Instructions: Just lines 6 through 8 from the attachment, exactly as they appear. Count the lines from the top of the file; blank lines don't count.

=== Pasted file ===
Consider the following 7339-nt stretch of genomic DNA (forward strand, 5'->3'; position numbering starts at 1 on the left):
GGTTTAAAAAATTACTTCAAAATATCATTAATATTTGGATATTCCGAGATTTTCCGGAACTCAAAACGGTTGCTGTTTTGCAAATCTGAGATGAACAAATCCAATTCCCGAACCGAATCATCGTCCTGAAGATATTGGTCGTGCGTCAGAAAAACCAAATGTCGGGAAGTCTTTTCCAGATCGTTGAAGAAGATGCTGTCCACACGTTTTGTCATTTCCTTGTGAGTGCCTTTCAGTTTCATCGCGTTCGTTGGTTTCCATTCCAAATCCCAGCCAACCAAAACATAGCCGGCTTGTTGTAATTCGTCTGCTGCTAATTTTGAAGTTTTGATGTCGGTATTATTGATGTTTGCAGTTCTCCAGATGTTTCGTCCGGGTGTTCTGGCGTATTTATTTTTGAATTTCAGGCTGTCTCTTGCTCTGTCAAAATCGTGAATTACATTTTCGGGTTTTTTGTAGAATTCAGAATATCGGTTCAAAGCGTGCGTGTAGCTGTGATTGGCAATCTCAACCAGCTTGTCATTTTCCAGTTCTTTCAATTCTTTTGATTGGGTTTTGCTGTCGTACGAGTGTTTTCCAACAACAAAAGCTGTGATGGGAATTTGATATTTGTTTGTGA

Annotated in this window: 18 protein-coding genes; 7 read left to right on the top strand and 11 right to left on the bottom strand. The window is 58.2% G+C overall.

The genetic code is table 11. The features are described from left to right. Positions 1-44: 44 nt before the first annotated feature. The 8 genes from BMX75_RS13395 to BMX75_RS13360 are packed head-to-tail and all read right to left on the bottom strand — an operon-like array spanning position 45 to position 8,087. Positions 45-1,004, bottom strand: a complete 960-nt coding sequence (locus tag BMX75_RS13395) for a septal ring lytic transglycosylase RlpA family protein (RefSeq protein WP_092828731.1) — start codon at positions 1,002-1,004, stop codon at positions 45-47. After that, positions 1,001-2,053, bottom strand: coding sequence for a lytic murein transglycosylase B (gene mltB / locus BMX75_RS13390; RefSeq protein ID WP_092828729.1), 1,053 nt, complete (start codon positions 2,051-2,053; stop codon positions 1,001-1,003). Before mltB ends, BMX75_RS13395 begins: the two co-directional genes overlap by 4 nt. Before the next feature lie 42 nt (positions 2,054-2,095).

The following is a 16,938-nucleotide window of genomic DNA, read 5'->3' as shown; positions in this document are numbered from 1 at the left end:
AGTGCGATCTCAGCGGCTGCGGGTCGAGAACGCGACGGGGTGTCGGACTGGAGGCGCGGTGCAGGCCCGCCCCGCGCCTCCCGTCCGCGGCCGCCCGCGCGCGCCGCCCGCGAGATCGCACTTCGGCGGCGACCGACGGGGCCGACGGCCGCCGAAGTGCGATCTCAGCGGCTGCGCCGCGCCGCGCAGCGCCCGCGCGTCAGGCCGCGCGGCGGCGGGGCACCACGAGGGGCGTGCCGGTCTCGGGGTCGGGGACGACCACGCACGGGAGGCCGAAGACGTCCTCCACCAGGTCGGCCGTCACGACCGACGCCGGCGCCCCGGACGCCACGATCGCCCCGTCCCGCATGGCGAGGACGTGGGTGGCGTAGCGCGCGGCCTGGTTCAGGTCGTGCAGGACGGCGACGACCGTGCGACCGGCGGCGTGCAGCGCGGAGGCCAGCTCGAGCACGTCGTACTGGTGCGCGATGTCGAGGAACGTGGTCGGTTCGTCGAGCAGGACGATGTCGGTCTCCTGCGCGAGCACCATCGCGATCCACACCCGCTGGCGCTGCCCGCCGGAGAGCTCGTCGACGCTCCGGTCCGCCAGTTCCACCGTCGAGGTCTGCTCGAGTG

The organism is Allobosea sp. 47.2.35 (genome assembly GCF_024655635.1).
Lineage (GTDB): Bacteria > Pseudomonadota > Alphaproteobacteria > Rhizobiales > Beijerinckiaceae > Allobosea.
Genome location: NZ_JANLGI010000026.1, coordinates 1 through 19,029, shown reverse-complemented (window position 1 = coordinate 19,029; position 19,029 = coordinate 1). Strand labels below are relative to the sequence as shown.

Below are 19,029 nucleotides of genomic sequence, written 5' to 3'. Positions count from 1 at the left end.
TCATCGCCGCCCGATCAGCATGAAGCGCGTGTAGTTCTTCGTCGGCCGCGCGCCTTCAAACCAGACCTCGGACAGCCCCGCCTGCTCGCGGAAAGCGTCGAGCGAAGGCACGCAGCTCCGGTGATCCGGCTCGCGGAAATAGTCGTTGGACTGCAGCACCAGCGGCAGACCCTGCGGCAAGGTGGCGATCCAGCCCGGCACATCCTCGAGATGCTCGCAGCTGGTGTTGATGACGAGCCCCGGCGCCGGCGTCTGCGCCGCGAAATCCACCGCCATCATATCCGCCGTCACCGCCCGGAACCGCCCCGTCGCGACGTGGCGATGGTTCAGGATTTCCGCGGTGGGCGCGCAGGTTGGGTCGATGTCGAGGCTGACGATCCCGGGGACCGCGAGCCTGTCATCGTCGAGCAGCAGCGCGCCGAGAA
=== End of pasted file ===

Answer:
AGTGCGATCTCAGCGGCTGCGGGTCGAGAACGCGACGGGGTGTCGGACTGGAGGCGCGGTGCAGGCCCGCCCCGCGCCTCCCGTCCGCGGCCGCCCGCGCGCGCCGCCCGCGAGATCGCACTTCGGCGGCGACCGACGGGGCCGACGGCCGCCGAAGTGCGATCTCAGCGGCTGCGCCGCGCCGCGCAGCGCCCGCGCGTCAGGCCGCGCGGCGGCGGGGCACCACGAGGGGCGTGCCGGTCTCGGGGTCGGGGACGACCACGCACGGGAGGCCGAAGACGTCCTCCACCAGGTCGGCCGTCACGACCGACGCCGGCGCCCCGGACGCCACGATCGCCCCGTCCCGCATGGCGAGGACGTGGGTGGCGTAGCGCGCGGCCTGGTTCAGGTCGTGCAGGACGGCGACGACCGTGCGACCGGCGGCGTGCAGCGCGGAGGCCAGCTCGAGCACGTCGTACTGGTGCGCGATGTCGAGGAACGTGGTCGGTTCGTCGAGCAGGACGATGTCGGTCTCCTGCGCGAGCACCATCGCGATCCACACCCGCTGGCGCTGCCCGCCGGAGAGCTCGTCGACGCTCCGGTCCGCCAGTTCCACCGTCGAGGTCTGCTCGAGTG

The organism is Allobosea sp. 47.2.35 (genome assembly GCF_024655635.1).
Lineage (GTDB): Bacteria > Pseudomonadota > Alphaproteobacteria > Rhizobiales > Beijerinckiaceae > Allobosea.